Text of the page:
- Colors: The most common shades are white and cream. Pastel shades and high luminenance colors are also widely available. The paper always has the same color on both sides.
- Paper Coloring or Colorability: This is a good paper for coloring. The paper is made for printing, which is a way of coloring it. However, washing the whole page with colour may result in stains on the other side if applied a bit too generously. Since coloring involves wetting the paper, it behaves accordingly. It doesn't expand uniformly, ripples are formed and when it dries, the paper is far from being flat. There are methods for avoiding this, but that is an entirely different topic.
- Texture: Smooth and bright white. During the production of this paper chalk (or a similar material) is added to make the surface as flat as possible. The fibres are very short. When looking at the paper while holding it against a light source you can notice the unevenness of the diluted spreading of fibres, just like a stained glass covered with dust. The transparency is quite high, since the paper is white and of medium thickness.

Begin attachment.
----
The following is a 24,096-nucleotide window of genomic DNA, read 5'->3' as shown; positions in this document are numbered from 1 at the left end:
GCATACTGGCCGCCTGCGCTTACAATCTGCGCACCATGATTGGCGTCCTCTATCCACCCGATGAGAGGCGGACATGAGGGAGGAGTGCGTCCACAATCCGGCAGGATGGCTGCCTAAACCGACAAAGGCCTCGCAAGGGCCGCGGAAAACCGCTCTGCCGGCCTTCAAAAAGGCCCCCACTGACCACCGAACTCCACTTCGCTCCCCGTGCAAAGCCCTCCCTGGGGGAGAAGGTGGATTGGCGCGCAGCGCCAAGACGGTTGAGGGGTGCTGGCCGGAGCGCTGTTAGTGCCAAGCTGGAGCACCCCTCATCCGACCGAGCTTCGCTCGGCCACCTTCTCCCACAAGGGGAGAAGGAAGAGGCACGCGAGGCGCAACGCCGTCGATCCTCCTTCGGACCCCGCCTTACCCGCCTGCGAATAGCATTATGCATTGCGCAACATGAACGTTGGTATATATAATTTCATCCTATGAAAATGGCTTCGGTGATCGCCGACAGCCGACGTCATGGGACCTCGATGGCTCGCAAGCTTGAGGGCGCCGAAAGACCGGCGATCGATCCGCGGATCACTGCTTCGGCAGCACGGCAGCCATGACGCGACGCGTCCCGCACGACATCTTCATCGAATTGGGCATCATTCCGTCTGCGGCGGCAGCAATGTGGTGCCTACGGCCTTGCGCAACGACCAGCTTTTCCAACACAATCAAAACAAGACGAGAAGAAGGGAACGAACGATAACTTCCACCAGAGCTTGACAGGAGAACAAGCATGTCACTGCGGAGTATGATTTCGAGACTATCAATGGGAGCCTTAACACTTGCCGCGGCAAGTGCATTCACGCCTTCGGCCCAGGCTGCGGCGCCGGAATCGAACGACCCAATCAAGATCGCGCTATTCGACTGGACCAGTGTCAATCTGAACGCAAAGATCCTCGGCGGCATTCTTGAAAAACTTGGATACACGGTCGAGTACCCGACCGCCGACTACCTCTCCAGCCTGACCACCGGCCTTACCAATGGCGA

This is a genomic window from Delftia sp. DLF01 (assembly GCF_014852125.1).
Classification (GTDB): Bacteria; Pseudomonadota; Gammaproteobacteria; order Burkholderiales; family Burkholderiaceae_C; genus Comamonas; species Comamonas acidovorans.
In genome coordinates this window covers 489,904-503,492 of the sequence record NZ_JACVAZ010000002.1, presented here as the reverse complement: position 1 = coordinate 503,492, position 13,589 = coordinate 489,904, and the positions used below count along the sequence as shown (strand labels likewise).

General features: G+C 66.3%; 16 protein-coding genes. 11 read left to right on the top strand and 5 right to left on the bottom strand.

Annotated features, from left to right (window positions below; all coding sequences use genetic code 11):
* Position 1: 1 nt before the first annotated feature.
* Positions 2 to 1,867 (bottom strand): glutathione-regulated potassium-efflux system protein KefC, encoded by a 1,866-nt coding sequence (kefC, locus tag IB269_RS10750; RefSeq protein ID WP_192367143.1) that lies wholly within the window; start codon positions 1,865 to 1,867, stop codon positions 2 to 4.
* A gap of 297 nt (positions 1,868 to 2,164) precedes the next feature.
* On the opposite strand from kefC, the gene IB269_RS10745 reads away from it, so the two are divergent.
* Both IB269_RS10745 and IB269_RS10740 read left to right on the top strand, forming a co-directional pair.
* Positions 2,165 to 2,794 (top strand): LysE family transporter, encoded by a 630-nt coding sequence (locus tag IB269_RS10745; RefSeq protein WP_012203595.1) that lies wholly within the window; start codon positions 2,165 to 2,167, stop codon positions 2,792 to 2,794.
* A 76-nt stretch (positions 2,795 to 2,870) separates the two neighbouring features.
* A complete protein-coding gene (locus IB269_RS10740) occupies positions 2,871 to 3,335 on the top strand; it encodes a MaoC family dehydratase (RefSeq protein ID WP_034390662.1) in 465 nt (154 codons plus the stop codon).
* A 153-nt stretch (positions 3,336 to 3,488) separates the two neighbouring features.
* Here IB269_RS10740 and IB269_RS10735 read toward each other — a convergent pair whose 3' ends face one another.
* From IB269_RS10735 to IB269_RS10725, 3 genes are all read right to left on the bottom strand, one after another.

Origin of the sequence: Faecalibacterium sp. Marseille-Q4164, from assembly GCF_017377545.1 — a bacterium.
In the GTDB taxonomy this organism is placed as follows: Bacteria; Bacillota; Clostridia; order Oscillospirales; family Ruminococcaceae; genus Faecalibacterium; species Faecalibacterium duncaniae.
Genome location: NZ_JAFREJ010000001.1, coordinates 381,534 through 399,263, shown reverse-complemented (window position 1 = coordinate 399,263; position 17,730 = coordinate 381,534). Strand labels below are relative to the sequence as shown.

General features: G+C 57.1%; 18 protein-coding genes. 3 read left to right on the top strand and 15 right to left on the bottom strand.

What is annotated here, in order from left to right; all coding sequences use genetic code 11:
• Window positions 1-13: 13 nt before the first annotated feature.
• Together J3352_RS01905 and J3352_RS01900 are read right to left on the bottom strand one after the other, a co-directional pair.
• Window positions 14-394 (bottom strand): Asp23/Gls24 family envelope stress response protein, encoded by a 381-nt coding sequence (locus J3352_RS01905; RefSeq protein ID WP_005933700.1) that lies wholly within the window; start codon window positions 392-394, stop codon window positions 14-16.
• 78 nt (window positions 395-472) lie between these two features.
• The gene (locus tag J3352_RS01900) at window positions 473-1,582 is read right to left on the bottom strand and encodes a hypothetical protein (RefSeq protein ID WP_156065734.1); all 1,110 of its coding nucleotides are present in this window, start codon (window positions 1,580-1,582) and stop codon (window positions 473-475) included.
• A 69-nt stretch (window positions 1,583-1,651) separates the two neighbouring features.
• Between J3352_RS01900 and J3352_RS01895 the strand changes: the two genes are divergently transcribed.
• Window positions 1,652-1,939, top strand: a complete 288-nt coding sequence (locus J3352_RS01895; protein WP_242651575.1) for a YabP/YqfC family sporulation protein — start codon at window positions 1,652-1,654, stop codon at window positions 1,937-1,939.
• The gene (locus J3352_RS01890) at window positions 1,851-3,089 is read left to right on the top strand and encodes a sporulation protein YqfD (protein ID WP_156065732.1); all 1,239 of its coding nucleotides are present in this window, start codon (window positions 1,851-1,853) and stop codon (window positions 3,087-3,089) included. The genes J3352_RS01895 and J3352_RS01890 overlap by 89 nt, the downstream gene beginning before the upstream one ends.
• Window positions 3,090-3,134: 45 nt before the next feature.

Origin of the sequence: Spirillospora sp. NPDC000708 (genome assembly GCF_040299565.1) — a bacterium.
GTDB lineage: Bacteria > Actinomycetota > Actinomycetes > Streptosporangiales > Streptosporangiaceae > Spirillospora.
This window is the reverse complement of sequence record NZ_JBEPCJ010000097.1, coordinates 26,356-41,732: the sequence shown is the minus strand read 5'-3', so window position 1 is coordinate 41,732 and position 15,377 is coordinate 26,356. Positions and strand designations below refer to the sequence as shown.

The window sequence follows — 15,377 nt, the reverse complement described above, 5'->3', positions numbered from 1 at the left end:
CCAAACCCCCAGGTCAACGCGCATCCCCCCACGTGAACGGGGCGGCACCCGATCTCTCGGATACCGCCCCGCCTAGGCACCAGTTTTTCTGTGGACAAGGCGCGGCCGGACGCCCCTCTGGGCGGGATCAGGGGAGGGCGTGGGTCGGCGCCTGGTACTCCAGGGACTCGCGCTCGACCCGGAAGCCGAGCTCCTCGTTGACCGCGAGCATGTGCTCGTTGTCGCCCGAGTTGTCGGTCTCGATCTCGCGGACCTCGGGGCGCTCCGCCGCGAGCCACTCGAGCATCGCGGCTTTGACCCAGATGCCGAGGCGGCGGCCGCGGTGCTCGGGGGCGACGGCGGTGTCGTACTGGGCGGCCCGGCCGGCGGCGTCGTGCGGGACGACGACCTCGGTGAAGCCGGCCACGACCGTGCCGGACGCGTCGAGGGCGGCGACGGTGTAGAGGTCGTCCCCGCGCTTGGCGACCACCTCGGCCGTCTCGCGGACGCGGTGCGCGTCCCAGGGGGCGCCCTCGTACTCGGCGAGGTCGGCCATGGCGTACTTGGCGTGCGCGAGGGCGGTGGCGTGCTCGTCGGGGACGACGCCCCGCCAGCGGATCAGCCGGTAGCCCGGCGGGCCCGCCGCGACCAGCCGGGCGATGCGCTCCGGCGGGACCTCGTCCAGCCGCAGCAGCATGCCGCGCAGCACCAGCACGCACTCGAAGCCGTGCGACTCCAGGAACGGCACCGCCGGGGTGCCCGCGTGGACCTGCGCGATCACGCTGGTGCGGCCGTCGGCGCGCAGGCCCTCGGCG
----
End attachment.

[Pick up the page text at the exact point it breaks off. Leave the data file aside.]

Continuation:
- Aging and Wear and Tear: it's all about the lignin, a natural ingredient from the wood. If the paper is acid free, it means all of the lignin was washed out. If some is still there, oxygenating will cause it to get brownish. You may have seen this effect on older newspapers. With high quality paper the discoloring will only become visible after a few years. For normal quality printer paper, aging is not a strong point. After a year or two, the paper tends to lose its dexterity and become stiff and its brightness is dimmed.
- Memory: Good. You make a crease and it is immediately visible to eye and touch. Fold a valley fold and let the paper free, it will bounce back a bit, but will remember the new position. 7 out of 10.
- Forgiveness: Reversing a fold is very easy, almost effortless. Folding a mountain fold weakens the paper so much, it hardly resists valley-folding it. The score here is 9 out of 10.
- Tensile strength: Tensile strength is the maximum stress the paper can undergo while being stretched or pulled. This is not a strong paper. It took 8 creases to get ripples and 31 to tear it. It's actually the weakest paper we have tested so far. While strengthening a crease with your finger nails, you can almost feel the paper perish. Having had free access to a Quality Assurance laboratory in a paper mill, I managed to measure the true strength of the paper - it takes 7 Kg to tear this paper along the fibers, and 2.9kg to tear it perpendicular to the fibers. In the process, the paper expands by 2%, and 4% respectively. A piece of 20cm was stretched by 3.67mm before being torn. In comparison, Elephant Hide tore at 15kg along the fibers, and at 7kg perpendicular to the fibers. In the process it expanded by 3% and 8% respectively. We rate the strength of printer paper at 4 out of 10.